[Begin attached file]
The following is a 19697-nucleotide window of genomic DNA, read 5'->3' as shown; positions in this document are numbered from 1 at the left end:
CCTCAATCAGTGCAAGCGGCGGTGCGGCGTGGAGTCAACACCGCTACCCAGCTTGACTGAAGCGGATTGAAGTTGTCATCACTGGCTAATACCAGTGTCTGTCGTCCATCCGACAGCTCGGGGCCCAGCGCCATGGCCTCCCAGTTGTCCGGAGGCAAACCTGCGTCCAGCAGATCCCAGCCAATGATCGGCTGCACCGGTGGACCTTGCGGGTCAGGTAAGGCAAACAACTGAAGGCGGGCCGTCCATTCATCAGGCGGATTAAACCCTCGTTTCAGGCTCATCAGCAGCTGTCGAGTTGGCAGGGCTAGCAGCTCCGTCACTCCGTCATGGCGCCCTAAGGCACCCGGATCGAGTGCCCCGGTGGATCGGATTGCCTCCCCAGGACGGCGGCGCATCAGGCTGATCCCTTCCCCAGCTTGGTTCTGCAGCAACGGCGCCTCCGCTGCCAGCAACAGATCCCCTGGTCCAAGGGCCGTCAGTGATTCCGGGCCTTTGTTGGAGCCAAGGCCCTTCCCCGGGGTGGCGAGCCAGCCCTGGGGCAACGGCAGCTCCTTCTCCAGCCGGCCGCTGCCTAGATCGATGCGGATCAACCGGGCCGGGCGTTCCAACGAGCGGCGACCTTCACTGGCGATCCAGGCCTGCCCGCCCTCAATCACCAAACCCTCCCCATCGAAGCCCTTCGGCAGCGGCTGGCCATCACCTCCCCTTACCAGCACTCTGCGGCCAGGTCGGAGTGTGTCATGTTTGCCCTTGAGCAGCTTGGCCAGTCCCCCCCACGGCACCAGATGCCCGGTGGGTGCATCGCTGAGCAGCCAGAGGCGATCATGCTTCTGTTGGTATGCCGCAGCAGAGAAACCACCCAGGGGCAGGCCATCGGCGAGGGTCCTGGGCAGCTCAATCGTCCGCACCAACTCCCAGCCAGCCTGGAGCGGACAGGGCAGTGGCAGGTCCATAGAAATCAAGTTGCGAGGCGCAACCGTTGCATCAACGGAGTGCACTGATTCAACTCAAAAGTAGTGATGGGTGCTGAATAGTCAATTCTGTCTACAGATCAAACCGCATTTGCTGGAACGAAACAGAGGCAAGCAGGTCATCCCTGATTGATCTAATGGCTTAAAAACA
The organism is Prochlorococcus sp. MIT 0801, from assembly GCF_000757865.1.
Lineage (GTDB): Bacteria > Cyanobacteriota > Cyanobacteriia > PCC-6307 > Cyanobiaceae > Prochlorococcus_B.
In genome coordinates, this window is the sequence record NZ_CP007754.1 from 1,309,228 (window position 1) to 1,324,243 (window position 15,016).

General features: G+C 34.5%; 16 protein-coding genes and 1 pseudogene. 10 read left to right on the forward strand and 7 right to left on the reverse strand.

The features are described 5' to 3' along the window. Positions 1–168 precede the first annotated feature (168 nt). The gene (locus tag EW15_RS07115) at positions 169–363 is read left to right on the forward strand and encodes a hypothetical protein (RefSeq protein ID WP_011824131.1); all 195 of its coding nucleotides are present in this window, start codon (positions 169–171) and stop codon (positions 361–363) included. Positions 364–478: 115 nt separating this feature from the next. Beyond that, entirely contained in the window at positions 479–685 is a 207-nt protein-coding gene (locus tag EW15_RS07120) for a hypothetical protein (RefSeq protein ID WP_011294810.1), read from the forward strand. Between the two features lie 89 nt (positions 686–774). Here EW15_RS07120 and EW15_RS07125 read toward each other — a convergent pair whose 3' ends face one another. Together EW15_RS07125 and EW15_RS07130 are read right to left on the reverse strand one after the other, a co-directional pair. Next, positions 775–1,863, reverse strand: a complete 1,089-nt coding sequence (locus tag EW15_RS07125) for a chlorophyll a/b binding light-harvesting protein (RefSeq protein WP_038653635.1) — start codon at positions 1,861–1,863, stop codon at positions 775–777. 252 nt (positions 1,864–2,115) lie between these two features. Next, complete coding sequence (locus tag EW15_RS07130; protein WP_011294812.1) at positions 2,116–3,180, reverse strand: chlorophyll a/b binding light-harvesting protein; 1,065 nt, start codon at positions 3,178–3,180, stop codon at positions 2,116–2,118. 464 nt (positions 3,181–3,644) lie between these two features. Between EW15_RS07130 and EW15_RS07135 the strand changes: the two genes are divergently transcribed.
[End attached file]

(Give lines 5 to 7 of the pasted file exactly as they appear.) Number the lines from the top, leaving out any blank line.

In genome coordinates, this window is the sequence record NZ_CP007754.1 from 1,309,228 (window position 1) to 1,324,243 (window position 15,016).

General features: G+C 34.5%; 16 protein-coding genes and 1 pseudogene. 10 read left to right on the forward strand and 7 right to left on the reverse strand.

The features are described 5' to 3' along the window. Positions 1–168 precede the first annotated feature (168 nt). The gene (locus tag EW15_RS07115) at positions 169–363 is read left to right on the forward strand and encodes a hypothetical protein (RefSeq protein ID WP_011824131.1); all 195 of its coding nucleotides are present in this window, start codon (positions 169–171) and stop codon (positions 361–363) included. Positions 364–478: 115 nt separating this feature from the next. Beyond that, entirely contained in the window at positions 479–685 is a 207-nt protein-coding gene (locus tag EW15_RS07120) for a hypothetical protein (RefSeq protein ID WP_011294810.1), read from the forward strand. Between the two features lie 89 nt (positions 686–774). Here EW15_RS07120 and EW15_RS07125 read toward each other — a convergent pair whose 3' ends face one another. Together EW15_RS07125 and EW15_RS07130 are read right to left on the reverse strand one after the other, a co-directional pair. Next, positions 775–1,863, reverse strand: a complete 1,089-nt coding sequence (locus tag EW15_RS07125) for a chlorophyll a/b binding light-harvesting protein (RefSeq protein WP_038653635.1) — start codon at positions 1,861–1,863, stop codon at positions 775–777. 252 nt (positions 1,864–2,115) lie between these two features. Next, complete coding sequence (locus tag EW15_RS07130; protein WP_011294812.1) at positions 2,116–3,180, reverse strand: chlorophyll a/b binding light-harvesting protein; 1,065 nt, start codon at positions 3,178–3,180, stop codon at positions 2,116–2,118. 464 nt (positions 3,181–3,644) lie between these two features. Between EW15_RS07130 and EW15_RS07135 the strand changes: the two genes are divergently transcribed.